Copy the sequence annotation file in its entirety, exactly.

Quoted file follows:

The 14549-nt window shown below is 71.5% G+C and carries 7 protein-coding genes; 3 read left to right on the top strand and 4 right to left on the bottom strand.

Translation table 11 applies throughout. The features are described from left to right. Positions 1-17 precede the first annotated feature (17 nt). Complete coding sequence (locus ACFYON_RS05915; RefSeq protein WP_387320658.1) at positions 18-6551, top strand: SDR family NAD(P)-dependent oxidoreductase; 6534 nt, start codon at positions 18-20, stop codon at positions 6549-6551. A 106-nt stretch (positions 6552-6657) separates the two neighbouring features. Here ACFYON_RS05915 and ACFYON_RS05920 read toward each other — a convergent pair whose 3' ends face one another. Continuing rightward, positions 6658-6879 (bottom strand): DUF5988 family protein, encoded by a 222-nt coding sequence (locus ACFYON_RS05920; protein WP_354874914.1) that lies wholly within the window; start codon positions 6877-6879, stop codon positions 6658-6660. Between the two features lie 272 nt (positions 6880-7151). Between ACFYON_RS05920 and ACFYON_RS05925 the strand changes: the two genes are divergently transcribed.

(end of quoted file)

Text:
The 14549-nt window shown below is 71.5% G+C and carries 7 protein-coding genes; 3 read left to right on the top strand and 4 right to left on the bottom strand.

Translation table 11 applies throughout. The features are described from left to right. Positions 1-17 precede the first annotated feature (17 nt). Complete coding sequence (locus ACFYON_RS05915; RefSeq protein WP_387320658.1) at positions 18-6551, top strand: SDR family NAD(P)-dependent oxidoreductase; 6534 nt, start codon at positions 18-20, stop codon at positions 6549-6551. A 106-nt stretch (positions 6552-6657) separates the two neighbouring features. Here ACFYON_RS05915 and ACFYON_RS05920 read toward each other — a convergent pair whose 3' ends face one another. Continuing rightward, positions 6658-6879 (bottom strand): DUF5988 family protein, encoded by a 222-nt coding sequence (locus ACFYON_RS05920; protein WP_354874914.1) that lies wholly within the window; start codon positions 6877-6879, stop codon positions 6658-6660. Between the two features lie 272 nt (positions 6880-7151). Between ACFYON_RS05920 and ACFYON_RS05925 the strand changes: the two genes are divergently transcribed.